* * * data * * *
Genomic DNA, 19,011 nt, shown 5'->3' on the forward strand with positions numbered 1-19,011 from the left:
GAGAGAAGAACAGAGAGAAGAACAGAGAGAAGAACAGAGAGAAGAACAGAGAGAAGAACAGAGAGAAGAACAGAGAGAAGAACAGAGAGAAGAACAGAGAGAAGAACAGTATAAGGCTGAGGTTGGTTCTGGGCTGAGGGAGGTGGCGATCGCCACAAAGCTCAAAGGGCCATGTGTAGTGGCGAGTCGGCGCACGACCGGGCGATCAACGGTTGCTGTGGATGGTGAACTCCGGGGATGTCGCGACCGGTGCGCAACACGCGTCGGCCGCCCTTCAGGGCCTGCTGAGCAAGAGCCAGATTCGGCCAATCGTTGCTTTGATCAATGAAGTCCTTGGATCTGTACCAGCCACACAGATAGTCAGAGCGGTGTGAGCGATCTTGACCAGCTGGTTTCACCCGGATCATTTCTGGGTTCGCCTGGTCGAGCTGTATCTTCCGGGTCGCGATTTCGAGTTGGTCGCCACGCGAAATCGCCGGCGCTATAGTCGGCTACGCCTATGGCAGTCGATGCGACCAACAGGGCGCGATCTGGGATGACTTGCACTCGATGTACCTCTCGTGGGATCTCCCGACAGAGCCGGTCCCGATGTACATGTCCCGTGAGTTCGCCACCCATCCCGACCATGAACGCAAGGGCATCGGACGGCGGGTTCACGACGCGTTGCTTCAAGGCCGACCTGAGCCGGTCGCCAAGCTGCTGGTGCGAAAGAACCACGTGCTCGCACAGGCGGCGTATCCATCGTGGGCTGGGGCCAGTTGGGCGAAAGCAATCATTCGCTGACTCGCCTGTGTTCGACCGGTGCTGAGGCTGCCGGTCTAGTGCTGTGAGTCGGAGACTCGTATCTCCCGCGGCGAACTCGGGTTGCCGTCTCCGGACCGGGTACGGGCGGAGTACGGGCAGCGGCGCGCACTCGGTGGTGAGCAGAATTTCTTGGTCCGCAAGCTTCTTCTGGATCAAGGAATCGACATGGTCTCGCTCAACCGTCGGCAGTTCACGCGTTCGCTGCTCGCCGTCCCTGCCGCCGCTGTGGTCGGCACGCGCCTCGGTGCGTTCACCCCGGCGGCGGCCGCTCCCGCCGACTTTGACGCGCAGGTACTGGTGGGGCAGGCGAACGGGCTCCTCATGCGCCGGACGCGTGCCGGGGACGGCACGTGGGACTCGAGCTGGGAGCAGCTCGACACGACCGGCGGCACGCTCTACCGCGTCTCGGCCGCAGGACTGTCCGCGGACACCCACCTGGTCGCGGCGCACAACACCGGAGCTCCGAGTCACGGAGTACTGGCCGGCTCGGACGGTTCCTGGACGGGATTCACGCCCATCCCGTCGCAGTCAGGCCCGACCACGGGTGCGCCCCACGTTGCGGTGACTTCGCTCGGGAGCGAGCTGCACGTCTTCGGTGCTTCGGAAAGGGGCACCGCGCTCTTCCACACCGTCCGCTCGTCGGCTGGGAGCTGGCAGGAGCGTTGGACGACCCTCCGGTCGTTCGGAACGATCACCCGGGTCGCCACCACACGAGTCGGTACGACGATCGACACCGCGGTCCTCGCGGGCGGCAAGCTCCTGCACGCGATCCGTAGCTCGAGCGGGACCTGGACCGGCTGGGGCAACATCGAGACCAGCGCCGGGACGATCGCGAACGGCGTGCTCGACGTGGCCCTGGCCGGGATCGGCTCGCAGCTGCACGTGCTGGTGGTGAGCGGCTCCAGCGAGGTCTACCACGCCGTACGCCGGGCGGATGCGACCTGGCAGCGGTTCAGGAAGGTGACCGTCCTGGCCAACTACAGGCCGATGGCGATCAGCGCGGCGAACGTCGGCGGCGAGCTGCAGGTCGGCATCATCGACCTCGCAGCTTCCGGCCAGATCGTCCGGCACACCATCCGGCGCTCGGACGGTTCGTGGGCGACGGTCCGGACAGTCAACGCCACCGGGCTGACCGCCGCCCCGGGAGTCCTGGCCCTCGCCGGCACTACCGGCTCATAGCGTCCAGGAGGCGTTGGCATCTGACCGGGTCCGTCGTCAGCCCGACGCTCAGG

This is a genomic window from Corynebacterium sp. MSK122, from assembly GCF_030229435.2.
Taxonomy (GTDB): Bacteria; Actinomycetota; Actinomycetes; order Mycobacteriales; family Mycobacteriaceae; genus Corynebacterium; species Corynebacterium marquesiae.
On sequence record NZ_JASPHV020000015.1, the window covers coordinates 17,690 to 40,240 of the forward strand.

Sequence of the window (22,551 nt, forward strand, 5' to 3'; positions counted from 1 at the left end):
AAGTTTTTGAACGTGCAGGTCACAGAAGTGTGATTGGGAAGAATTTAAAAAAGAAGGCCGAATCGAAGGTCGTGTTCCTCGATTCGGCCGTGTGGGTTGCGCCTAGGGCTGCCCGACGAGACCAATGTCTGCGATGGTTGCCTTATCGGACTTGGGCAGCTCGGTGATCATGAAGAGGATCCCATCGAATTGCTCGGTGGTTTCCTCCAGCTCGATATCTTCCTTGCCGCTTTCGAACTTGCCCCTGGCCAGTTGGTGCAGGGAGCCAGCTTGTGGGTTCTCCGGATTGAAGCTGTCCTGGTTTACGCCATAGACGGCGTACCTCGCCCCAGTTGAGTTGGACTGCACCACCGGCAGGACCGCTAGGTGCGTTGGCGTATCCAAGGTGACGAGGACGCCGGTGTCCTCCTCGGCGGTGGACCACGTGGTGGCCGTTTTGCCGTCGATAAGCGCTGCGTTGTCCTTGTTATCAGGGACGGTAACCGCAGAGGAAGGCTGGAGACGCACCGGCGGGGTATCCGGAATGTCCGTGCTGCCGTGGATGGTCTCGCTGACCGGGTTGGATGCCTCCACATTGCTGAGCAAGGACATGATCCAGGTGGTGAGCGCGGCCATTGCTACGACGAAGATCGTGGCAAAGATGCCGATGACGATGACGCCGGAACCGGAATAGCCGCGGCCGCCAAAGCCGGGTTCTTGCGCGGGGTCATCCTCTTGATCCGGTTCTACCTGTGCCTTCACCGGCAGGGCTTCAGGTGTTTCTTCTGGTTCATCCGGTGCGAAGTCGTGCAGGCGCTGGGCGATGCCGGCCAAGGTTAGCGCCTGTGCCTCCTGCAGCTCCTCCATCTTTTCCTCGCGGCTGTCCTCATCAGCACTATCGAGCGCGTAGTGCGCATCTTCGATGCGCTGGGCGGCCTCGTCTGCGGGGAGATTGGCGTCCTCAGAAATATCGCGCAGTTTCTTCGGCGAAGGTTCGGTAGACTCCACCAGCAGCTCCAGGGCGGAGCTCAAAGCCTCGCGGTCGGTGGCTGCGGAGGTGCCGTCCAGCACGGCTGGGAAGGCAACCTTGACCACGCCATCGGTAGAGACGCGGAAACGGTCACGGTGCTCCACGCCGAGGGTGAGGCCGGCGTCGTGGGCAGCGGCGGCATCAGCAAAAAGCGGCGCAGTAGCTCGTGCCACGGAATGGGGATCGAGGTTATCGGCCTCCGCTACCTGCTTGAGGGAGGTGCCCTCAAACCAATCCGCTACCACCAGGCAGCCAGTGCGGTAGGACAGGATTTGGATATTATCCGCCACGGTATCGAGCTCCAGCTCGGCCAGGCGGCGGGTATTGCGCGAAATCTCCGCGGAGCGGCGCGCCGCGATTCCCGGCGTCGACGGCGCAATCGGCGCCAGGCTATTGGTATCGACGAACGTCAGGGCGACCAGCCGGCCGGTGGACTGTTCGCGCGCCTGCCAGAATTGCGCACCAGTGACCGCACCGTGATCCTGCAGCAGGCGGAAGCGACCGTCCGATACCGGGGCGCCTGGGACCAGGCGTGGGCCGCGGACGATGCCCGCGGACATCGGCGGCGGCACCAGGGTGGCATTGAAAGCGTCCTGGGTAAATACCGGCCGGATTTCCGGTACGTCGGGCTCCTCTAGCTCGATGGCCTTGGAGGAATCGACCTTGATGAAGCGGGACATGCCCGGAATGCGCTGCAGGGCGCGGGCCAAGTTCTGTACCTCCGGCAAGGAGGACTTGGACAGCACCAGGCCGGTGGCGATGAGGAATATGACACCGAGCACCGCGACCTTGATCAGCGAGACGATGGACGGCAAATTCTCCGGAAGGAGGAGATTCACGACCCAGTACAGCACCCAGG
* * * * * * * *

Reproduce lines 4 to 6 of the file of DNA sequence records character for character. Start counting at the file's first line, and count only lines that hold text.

Taxonomy (GTDB): Bacteria; Actinomycetota; Actinomycetes; order Mycobacteriales; family Mycobacteriaceae; genus Corynebacterium; species Corynebacterium marquesiae.
On sequence record NZ_JASPHV020000015.1, the window covers coordinates 17,690 to 40,240 of the forward strand.

Sequence of the window (22,551 nt, forward strand, 5' to 3'; positions counted from 1 at the left end):